There were a number of barriers which were reduced or eliminated:
- No-one had to walk into a room or seek permission to attend. They could click on a link and arrive into a non-threatening digital environment. They could choose how much of themselves they wanted to reveal – visible or invisible (camera on/off), vocal or non-vocal (mic on/off).
- There was increased senior leadership presence at network events as suddenly everyone found themselves in similar disconnected and isolated positions. Many senior leaders agreed to share their personal stories, leading to greater openness and vulnerability. This gave permission for those at less senior levels to realise they weren’t on their own. Shared connections and understandings were made around each other’s circumstances.
- The creation of an EDI Steering Group gave all four staff diversity networks a platform to raise issues, share updates and receive support from the organisation. Networks became aligned to the strategic direction of the organisation. Rather than operating in silos, the networks and the organisation started to work cohesively together to drive the inclusion agenda.
Already, there is evidence that building relationships and connections has increased individuals’ feeling a sense of belonging to both the organisation and to each other:
“I think for me, it’s the sense of connection that the network brings through the last year where we’ve all been working remotely. That sense of connection has been so critical, that ability to share how people are feeling at the moment through this network in a safe environment has been really helpful and the way that you facilitated speakers to be really honest in terms of their experience”.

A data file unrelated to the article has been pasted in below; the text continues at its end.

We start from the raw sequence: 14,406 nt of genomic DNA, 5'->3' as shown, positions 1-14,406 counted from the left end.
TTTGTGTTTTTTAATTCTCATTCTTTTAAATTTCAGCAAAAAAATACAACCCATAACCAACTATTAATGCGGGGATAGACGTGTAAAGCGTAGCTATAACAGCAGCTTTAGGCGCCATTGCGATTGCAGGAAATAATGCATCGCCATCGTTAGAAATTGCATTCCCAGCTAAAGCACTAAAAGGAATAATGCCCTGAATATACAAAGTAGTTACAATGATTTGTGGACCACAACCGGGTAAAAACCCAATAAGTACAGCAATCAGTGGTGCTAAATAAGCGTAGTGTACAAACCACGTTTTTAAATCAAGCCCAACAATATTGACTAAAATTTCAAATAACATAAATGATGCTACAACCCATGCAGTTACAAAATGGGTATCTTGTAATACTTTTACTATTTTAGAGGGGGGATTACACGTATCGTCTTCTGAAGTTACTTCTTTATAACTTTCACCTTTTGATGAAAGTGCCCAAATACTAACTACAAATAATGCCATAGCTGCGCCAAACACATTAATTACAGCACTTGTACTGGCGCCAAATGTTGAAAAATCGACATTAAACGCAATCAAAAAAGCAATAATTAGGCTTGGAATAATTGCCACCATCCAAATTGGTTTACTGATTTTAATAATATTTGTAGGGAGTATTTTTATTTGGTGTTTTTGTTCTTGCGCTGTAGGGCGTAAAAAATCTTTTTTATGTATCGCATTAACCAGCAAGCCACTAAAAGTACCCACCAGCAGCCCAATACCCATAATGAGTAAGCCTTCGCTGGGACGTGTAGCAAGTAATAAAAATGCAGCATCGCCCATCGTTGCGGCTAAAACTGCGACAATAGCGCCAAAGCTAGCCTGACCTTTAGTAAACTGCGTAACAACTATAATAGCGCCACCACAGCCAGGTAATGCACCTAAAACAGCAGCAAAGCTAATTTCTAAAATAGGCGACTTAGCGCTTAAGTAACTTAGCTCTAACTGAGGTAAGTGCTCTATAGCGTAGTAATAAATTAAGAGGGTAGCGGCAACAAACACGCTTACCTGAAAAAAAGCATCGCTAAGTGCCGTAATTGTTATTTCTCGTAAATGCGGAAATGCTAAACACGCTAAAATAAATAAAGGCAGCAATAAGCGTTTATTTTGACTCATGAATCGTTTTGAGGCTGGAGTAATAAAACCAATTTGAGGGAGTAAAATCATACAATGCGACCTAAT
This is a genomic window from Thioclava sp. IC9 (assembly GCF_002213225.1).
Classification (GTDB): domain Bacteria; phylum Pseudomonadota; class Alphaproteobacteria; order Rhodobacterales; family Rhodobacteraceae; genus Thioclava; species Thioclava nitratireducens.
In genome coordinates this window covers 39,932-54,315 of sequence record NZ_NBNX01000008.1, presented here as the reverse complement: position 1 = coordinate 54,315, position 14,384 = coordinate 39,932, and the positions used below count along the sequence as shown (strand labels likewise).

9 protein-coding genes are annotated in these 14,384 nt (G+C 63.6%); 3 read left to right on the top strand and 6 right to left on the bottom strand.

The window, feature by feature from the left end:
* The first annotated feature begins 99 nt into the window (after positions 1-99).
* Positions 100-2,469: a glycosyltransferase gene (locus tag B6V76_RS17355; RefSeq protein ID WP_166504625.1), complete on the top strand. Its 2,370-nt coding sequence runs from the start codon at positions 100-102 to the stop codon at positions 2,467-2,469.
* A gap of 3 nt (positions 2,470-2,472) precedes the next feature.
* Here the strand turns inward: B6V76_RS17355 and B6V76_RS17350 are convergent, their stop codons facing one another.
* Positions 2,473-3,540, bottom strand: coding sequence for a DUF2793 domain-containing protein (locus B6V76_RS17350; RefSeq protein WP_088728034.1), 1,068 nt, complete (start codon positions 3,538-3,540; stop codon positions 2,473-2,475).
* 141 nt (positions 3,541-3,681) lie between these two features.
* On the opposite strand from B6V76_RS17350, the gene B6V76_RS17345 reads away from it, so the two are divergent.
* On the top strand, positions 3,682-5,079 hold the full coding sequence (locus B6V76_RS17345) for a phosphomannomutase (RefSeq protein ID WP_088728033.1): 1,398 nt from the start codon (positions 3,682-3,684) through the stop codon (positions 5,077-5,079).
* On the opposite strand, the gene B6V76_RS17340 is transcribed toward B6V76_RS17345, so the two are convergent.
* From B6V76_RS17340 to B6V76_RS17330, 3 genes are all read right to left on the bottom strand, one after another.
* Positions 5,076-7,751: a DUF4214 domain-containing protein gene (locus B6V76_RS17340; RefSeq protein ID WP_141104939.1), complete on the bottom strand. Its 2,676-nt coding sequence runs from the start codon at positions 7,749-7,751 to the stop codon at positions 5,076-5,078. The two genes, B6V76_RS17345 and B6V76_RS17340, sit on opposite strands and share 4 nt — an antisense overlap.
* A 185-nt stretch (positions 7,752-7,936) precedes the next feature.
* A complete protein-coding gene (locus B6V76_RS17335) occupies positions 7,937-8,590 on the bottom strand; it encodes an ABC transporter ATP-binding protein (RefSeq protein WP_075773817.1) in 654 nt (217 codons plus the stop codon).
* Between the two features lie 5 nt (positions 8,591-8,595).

3. How could this practice be spread?
Organisations need to remove barriers for staff diversity networks to enable them to become empowered to drive forward cultural change.
Remove physical barriers:
- Create safe spaces to discuss issues.
- Recognise practical/accessibility requirements and increase usage of the digital environment.
- Eliminate the need to secure management or other permissions.
Remove psychological barriers:
- Encourage senior leadership to model behaviours of vulnerability and openness.
- Listen to each other’s experiences to create shared understanding.
- Tell and promote inclusion stories.
- Show images of inclusivity and belonging.
Remove structural barriers:
- Provide forums and platforms for networks to raise issues and seek support.
- Position networks strategically to input into organisational policies and practices.
- Encourage networks to act as disruptors to lead ground-level change.
- Align D&I to other organisational/HR policies and practices i.e. recruitment, retention, sickness, wellbeing.
- Resource, recognise and reward networks.
Join the conversation at the Digital Culture Forum